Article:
This is blog post #3 in a series on signed sets and ballots (the previous posts are here and here).
Naturality, isomorphism, and equipotence
When are two species isomorphic? Since species are, by definition, functors , the obvious answer is “when they are isomorphic as functors”, that is, when there is a natural isomorphism between them.
Let’s unpack definitions a bit. Recall that is the groupoid (i.e. category with all morphisms invertible) of finite sets and bijections, and is the category of finite sets and total functions.
Given two functors , a natural isomorphism is some family of bijections such that for any bijection , the following square commutes:
Think of as a relabelling—that is, a 1-1 correspondence between labels in and labels in . By functoriality of and , we can lift to relabel whole structures, via and . The whole square then says that the family of correspondences “commute with relabelling”—that is, intuitively, can’t “look at” the labels at all, because it has to “do the same thing” even when we change the labels out from under it. It operates based solely on the structure present in the – or -structures—which by functoriality must be independent of the labels—and not based on the identity or structure of the set of labels itself.
All this generalizes readily to virtual species: recall that virtual species consist of pairs of species , where we define to be equivalent to if and only if is (naturally) isomorphic to . That is, isomorphism of virtual species already has natural isomorphism of regular species baked into it by definition.
Now, recall the signed involution from my previous post. Since it depends on a chosen linear order, it is not a natural isomorphism: an arbitrary relabelling certainly need not preserve the ordering on the labels, so the involution is not preserved under relabelling.
This brings up the natural (haha) question: is it possible to give a natural isomorphism between signed sets and signed ballots? If so, we would certainly prefer it to this involution that makes use of a linear order. But sadly, the answer, it turns out, is no. Let range from to . We are looking for a natural isomorphism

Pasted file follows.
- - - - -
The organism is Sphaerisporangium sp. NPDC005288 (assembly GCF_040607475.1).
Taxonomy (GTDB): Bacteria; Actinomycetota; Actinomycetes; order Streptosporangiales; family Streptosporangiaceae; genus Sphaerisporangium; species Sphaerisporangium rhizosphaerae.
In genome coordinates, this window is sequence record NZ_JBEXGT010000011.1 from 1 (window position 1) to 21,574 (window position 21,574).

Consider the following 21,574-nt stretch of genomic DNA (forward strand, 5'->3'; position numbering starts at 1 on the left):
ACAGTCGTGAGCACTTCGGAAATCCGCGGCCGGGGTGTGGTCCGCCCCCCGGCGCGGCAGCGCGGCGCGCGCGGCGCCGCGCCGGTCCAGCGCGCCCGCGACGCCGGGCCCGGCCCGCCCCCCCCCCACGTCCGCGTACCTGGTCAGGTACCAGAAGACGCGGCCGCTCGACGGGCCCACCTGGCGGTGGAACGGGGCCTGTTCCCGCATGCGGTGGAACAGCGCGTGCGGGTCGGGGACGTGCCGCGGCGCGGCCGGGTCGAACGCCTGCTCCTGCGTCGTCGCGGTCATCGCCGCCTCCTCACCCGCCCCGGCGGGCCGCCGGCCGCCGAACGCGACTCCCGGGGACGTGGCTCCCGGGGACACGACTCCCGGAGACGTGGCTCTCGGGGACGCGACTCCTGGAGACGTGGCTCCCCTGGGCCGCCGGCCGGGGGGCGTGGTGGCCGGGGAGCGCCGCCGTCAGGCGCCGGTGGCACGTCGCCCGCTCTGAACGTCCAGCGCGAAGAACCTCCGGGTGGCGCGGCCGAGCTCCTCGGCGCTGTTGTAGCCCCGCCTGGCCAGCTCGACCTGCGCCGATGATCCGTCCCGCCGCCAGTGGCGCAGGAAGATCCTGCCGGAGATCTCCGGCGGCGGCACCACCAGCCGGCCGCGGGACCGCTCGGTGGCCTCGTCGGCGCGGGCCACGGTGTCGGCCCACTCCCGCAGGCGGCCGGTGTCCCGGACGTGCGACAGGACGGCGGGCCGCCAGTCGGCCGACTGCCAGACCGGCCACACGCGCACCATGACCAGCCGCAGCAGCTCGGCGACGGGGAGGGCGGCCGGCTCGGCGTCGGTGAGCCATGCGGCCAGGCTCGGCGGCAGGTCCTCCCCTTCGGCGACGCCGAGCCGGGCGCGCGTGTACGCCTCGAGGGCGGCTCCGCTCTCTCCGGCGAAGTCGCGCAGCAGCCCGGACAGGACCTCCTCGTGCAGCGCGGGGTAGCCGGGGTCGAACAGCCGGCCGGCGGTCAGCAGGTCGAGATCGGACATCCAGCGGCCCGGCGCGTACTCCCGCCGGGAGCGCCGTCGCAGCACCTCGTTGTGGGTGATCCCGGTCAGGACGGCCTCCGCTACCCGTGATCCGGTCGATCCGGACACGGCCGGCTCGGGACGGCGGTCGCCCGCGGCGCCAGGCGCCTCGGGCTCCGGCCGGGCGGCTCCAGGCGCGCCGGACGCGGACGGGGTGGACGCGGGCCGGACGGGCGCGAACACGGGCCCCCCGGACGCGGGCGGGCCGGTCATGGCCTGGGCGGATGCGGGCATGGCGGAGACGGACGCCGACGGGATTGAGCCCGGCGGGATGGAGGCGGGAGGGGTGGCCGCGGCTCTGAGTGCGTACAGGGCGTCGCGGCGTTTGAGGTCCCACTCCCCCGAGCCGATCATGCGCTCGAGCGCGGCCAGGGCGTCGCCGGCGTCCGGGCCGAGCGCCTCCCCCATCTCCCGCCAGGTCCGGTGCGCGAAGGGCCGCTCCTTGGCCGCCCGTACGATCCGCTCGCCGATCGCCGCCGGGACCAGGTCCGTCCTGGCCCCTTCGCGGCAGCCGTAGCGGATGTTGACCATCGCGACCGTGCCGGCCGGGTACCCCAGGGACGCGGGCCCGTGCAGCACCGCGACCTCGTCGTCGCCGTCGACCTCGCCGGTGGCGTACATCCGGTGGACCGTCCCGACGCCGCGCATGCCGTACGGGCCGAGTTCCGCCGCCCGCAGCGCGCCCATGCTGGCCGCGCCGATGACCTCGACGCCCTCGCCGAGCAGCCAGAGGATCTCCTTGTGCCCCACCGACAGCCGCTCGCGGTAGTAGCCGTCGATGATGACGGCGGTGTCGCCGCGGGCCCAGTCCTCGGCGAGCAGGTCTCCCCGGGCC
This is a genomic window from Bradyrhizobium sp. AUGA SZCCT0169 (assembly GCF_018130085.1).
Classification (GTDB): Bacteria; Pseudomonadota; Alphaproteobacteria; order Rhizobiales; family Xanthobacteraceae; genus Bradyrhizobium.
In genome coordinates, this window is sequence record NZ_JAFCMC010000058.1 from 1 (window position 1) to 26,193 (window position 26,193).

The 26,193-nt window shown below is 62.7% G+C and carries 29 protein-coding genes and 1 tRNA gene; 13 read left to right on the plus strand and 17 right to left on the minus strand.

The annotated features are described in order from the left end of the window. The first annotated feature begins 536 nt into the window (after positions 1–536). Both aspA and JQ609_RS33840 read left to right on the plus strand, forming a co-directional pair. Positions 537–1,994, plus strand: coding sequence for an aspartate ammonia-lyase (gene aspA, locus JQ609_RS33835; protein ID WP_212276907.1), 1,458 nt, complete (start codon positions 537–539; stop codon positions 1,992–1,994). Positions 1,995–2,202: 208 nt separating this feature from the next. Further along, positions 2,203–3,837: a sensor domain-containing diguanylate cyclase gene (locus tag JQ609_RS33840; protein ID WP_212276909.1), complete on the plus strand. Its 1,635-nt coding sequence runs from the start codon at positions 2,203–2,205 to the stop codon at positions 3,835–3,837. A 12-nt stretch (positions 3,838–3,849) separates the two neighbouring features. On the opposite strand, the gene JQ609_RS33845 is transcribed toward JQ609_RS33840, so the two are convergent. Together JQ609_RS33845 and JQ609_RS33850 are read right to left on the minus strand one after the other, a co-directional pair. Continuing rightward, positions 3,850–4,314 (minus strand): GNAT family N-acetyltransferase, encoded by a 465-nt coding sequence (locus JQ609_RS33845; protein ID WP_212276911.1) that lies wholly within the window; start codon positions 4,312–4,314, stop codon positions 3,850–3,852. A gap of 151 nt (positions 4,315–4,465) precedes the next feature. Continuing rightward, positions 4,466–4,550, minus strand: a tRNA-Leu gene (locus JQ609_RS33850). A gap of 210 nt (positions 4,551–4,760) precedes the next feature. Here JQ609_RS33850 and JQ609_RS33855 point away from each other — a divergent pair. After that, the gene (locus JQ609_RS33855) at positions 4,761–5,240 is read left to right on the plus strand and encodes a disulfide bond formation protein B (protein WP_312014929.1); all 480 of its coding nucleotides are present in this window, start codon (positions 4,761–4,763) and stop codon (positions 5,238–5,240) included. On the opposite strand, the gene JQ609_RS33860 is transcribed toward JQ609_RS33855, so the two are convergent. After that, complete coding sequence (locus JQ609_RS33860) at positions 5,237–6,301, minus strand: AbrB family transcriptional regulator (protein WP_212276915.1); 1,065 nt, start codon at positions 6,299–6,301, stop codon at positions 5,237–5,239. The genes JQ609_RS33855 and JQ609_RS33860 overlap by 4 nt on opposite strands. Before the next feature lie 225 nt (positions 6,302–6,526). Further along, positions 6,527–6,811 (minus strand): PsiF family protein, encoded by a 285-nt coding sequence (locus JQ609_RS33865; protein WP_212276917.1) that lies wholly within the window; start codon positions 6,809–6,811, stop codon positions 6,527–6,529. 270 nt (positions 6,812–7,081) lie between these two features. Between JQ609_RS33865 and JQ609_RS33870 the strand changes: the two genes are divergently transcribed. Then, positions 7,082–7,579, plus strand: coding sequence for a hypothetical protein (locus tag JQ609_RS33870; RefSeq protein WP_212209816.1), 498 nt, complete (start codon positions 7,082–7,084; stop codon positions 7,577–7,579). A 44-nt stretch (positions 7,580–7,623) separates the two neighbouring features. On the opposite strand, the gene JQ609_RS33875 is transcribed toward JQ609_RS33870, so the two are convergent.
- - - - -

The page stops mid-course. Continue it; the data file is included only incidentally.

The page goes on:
in the case that is odd, or
when is even.
Notice that in any case, whether positive or negative, the -structure will be fixed by any relabelling which is a permutation (because permuting the elements of a set does not change the set). Hence, any natural isomorphism must send it to some structure which is also fixed by all permutations. But the only such ballot structure is the one consisting of a single part containing all the elements. This ballot has an odd number of parts, so there cannot be a natural isomorphism in the case that is even—we would have to match the structure with some even-sized ballot which is fixed by all permutations of the labels, but there are none. Hence there is no natural isomorphism, which by definition would have to work for all .
But what about for odd ? Can we have a natural isomorphism between the structures restricted to the case when is odd? In fact, no: we can make a more general argument that applies for any . Consider the different ballots consisting of separate singleton parts. Each of these is fixed by no permutations other than the identity. So, under a natural isomorphism they would all have to map to ballots of the opposite parity which are also fixed by no permutations other than the identity: but by the Pigeonhole Principle, any ballot with fewer than parts must have at least one part containing more than one element, and will therefore be fixed under any permutation that only touches the elements in that part.